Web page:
I’ve been engaged in an email discussion with a close relative of mine of my Systems Party idea (see “Power to the People”) in an attempt at some stress testing.  He’s 83 and, without doubt, a WOB (Wise Old Bird).  Here are a couple of responses I’ve sent to his emails.

Dear L,

I  take your points, and this is just a thought experiment, of course, but I don’t think that the debates under my proposed system need to be anything like discussions in pubs, or trials for that matter.

I’m suggesting that one of the main problems with the existing system – at least so far as debates in the House of Commons and in the media are concerned  – is that they are adversarial.  Also, there’s a ridiculous, in my view, obsession with ratings and how popular individuals are with the public.  There’s no obvious correlation between popularity and ability to take part in governing the country.  A politician who handed out £20 notes on street corners would be very popular – in fact Mobutu, when he was President of Zaire – used to do just this.  My friend Tom in Dar es Salaam once worked in what was Zaire and he tells me that Mobutu used to drive around in his limousine throwing bank notes out of the windows.  He was very popular but not entirely effective.

I think it would be possible to arrange debates in such a way that most people could understand what was being presented to them, what kinds of decisions could be taken and what the likely outcomes of these decisions might be.   If the focus was trying to understand problems, and then to get civil servants and others to proposed well reasoned solutions, debate could be constructive rather than destructive.  Of course, Parliamentary Committees already work like this to some extent, although they still seem to revel in tearing apart those who appear before them rather than engaging in intelligent discussion.

All a bit academic, obviously, as the current system doesn’t have built into it the means of achieving any significant change.

Andrew

Dear L,

I think the ‘who’ that gives the presentation is ‘people who know what they are talking about’ and the way they do it is via the internet.

I’ve followed the Wikipedia project for some years, and have contributed some material to it.  For a while it was very patchy, but many of the articles – in fact, all the articles I use – are excellent.  If you want to know what there is to know about democracy for example, there’s a (to my mind) very good article here, complete with a management summary.  Here are articles on fascism and communism.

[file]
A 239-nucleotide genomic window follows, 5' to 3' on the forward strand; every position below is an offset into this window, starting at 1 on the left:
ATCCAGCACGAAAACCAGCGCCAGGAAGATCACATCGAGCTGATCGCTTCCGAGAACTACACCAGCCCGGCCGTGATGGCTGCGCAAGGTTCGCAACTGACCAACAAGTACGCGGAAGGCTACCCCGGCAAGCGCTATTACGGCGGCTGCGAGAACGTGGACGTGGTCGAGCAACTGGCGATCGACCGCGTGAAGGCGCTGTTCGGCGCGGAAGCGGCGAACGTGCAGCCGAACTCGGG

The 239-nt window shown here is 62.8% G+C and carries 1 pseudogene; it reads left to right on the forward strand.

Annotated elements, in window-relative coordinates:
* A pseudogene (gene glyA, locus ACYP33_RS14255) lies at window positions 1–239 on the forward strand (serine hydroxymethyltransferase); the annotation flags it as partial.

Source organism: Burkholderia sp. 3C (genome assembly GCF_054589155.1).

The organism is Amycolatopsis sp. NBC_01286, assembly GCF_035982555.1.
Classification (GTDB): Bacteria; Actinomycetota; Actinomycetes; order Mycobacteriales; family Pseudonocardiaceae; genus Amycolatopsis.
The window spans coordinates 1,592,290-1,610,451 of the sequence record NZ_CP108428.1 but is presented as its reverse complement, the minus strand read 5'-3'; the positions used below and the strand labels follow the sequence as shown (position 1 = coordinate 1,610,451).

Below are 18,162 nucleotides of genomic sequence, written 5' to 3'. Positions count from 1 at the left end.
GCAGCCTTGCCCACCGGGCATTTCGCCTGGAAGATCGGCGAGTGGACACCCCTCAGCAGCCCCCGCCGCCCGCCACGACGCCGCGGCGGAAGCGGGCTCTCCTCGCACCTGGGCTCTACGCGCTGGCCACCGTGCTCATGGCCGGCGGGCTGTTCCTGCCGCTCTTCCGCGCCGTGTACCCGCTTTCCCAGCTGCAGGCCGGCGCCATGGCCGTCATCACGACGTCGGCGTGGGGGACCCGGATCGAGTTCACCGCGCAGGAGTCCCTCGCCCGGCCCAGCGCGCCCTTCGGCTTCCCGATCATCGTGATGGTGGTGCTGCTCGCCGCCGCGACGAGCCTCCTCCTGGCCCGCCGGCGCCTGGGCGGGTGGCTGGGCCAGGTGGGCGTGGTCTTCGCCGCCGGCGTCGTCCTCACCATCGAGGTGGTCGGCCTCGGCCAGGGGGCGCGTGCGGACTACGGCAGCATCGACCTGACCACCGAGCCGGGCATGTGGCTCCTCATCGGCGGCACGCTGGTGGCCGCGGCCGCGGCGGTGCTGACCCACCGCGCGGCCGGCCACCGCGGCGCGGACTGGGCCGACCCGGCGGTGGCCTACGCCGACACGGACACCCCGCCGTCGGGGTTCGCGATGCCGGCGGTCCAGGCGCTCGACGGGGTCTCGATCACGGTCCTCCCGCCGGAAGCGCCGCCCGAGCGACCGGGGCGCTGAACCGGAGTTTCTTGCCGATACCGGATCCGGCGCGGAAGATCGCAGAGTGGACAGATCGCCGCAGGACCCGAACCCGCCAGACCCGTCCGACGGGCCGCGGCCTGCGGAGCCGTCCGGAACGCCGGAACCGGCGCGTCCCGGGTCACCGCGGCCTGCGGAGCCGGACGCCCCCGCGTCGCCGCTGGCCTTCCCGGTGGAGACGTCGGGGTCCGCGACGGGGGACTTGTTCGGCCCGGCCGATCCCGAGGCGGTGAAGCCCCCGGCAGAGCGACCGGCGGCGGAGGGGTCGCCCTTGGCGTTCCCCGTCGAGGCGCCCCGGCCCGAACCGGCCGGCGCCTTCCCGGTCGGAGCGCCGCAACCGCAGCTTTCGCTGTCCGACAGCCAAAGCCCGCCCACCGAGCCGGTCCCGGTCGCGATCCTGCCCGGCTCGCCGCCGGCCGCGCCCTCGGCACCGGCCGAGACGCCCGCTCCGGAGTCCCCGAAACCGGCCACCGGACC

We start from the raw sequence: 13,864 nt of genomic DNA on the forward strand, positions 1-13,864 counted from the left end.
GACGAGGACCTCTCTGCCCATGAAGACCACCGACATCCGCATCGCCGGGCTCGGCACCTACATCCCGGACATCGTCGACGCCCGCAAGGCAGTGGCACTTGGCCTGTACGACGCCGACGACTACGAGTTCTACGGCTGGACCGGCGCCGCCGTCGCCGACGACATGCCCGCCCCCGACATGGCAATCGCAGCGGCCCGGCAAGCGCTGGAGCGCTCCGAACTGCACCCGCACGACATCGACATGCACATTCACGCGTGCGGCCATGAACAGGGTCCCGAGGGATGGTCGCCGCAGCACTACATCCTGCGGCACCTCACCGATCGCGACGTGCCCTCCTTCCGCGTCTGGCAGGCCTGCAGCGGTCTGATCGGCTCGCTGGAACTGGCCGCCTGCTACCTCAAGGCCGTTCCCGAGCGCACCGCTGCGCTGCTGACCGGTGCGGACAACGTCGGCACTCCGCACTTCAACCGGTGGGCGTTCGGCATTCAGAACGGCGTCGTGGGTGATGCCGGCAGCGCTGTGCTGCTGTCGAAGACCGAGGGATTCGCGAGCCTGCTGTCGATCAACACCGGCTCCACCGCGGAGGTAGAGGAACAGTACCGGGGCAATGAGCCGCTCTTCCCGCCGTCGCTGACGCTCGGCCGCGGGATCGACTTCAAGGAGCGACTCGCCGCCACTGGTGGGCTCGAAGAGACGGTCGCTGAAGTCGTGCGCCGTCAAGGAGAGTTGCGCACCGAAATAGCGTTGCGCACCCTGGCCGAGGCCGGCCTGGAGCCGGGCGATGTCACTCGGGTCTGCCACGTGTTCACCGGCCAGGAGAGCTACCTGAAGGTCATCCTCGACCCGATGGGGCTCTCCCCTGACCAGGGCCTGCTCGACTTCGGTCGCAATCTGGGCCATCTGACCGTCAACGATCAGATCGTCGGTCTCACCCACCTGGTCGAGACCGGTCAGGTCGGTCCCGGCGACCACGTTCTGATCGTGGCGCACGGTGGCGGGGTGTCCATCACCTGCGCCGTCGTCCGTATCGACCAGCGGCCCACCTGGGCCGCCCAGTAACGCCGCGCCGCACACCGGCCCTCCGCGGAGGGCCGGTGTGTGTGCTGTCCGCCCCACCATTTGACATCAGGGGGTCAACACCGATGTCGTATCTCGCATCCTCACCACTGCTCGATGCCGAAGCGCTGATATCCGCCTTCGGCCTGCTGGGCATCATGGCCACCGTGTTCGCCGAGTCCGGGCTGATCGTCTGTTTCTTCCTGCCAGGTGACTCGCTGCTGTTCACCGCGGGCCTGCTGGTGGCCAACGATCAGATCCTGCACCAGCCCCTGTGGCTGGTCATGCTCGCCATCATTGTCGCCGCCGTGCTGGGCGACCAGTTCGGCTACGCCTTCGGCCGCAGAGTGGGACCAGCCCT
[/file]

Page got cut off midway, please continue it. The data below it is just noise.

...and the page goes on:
I use web feeds – which provide a way of checking changes to a web page without having to visit it – to track a few articles that particularly interest me, and to which I refer other people, just to keep an eye on what changes are being made.  I monitor this article, and this one, for example, both of which I know a fair amount about and are certainly very good.  The whole encyclopedia is produced by people around the world with an interest in the various topic areas and ‘policed’ by moderators (often students) who can control edits.  Very occasionally, these days, I’ll edit something and I often get an email within 5 minutes or so to tell me that someone has edited my edit!

To my mind there’s no reason why something similar shouldn’t  be used to present material to my randomly selected MPs for consideration before they are presented with policy options (there would generally be three, I think: do nothing, do something radical, do something incremental).  Each wikipedia page is, incidentally, accompanied by a ‘discussion’ page (see the tabs at the top) on which contributors can discuss the information presented in the relevant article.  Here’s the one for the Wright brothers, for example.

Before voting, the MPs would have to take a test to work out whether they’d understood the analysis.  Anyone who failed would be given help to understand why and then asked to try again before voting.  I think there would probably have to be a rule which said that those who repeatedly failed the test would be fired, but hopefully the massive salary and expenses package would provide some motivation for them to try to do well!

So, I think I’ve answered that question.  Any more?!

Andrew

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Power to the people?

Posted by Andrew Cooper on July 30, 2008

See if you can find anything wrong with this idea.

Careful, now...

Careful now: no premature evaluation please.

I have, for some time, felt that the machinery of government in the UK isn’t in the best possible shape.  It isn’t ‘fit for purpose’, to use a phrase currently favoured by politicians.

Here’s my proposed and, I think you’ll agree, flawless solution.

First of all we, reader, start a new political party.  Let’s call it the Systems Party until we can think of something better.  We only make one promise in our manifesto: if we are elected we will abolish the current system of representative democracy and replace it with what I suggest we call the ‘It Could be You!’ system.  We’ll need to provide a short explanation of what we mean, obviously.  Something like this, perhaps: